1python3.x only

2python2.x -- On python3.x, those attributes have changed to __closure__ and __globals__ respectively

  • 2
    But then why it fails at print x instead of x = x + 1? – Kan Li May 9 '13 at 1:36
  • @icando: print x comes first? – Ry- May 9 '13 at 1:38
  • @rynah: But this answer says the problem is with assigning to x. If that's it, then printing it should work just fine, shouldn't it? – cHao May 9 '13 at 1:40
  • 2
    The problem is in reading a variable that you assign to, but before you assign to it. Python "knows" ahead of time that you assign to x somewhere in the function, so it assumes x is local, but then it is an error when you try to read from it before you've assigned it a value. – BrenBarn May 9 '13 at 1:42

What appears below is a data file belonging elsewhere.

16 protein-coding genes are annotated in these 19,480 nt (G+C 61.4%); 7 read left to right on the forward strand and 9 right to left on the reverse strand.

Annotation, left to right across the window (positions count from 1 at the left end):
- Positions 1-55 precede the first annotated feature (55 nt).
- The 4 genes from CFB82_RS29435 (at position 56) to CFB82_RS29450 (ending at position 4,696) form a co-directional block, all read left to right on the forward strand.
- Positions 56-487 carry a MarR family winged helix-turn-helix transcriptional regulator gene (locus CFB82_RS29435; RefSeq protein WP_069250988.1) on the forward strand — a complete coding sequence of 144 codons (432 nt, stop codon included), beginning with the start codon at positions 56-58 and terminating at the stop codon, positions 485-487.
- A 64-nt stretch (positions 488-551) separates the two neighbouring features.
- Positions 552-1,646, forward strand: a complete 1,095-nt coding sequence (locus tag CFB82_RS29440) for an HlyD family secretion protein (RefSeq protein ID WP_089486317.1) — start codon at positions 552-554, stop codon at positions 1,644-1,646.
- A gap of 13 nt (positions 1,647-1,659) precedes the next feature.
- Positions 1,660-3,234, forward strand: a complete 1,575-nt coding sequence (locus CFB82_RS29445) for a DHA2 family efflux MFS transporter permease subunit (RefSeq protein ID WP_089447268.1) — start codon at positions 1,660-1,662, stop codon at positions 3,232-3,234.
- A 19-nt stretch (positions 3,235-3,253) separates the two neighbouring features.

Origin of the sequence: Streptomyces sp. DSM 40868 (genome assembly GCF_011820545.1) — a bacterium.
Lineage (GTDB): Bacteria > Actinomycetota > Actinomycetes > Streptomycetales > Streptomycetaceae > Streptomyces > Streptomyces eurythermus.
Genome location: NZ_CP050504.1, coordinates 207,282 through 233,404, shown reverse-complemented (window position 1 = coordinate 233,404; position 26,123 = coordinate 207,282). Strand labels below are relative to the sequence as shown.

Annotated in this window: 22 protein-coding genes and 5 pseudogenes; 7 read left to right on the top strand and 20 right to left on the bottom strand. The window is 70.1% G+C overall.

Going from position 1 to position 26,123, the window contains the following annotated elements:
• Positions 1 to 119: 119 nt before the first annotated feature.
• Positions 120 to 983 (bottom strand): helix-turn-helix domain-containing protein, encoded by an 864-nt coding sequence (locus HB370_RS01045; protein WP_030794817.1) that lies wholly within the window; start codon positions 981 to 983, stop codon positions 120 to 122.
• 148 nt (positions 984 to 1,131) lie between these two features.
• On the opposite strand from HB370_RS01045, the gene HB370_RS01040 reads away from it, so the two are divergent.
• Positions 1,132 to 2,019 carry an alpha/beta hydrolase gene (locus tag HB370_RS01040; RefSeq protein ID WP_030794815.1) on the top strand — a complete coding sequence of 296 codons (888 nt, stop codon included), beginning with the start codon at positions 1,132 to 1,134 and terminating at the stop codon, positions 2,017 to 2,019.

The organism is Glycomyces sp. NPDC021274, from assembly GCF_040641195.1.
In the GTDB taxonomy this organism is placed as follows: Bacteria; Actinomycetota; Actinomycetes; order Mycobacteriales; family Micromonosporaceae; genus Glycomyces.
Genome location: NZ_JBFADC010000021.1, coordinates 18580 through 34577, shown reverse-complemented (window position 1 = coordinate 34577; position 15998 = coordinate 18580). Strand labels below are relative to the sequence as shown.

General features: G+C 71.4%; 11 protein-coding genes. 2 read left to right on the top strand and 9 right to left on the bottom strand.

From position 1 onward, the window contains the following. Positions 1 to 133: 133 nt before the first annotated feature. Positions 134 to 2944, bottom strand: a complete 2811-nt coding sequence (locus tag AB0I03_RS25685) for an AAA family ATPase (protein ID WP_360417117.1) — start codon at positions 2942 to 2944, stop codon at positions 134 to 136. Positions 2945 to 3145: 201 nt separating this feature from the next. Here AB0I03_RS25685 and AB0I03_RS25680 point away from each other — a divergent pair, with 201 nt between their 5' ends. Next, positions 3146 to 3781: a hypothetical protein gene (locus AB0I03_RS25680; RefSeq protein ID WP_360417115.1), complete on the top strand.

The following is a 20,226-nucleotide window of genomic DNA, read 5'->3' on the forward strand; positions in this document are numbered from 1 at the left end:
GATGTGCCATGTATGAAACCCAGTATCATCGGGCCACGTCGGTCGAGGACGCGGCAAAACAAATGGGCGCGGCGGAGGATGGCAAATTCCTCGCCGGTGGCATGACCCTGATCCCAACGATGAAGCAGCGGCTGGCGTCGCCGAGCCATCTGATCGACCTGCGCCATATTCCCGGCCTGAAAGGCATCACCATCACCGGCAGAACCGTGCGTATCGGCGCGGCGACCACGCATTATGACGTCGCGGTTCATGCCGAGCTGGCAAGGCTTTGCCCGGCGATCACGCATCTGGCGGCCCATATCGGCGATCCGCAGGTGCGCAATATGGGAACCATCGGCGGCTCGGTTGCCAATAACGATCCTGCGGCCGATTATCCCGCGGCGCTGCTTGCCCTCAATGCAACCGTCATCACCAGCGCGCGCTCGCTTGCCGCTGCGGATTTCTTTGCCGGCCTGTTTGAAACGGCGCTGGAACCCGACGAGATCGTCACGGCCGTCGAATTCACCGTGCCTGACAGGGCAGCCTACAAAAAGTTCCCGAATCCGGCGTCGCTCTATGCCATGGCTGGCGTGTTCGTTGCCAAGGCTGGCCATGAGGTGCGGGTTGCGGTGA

• @icando -- sorry for the late response on this. My computer started experiencing difficulties so I couldn't elaborate until now. – mgilson May 9 '13 at 12:33

The problem is in the line

x = x + 1

This is the first time x being assigned in function f(), telling the compiler that x is a local name. It conflicts with the previous line print x, which can't find any previous assignment of the local x. That's where your error UnboundLocalError: local variable 'x' referenced before assignment comes from.

Note that the error happens when compiler tries to figure out which object the x in print x refers to. So the print x doesn't executes.

Change it to

x[0] = x[0] + 1

No new name is added. So the compiler knows you are referring to the array outside f().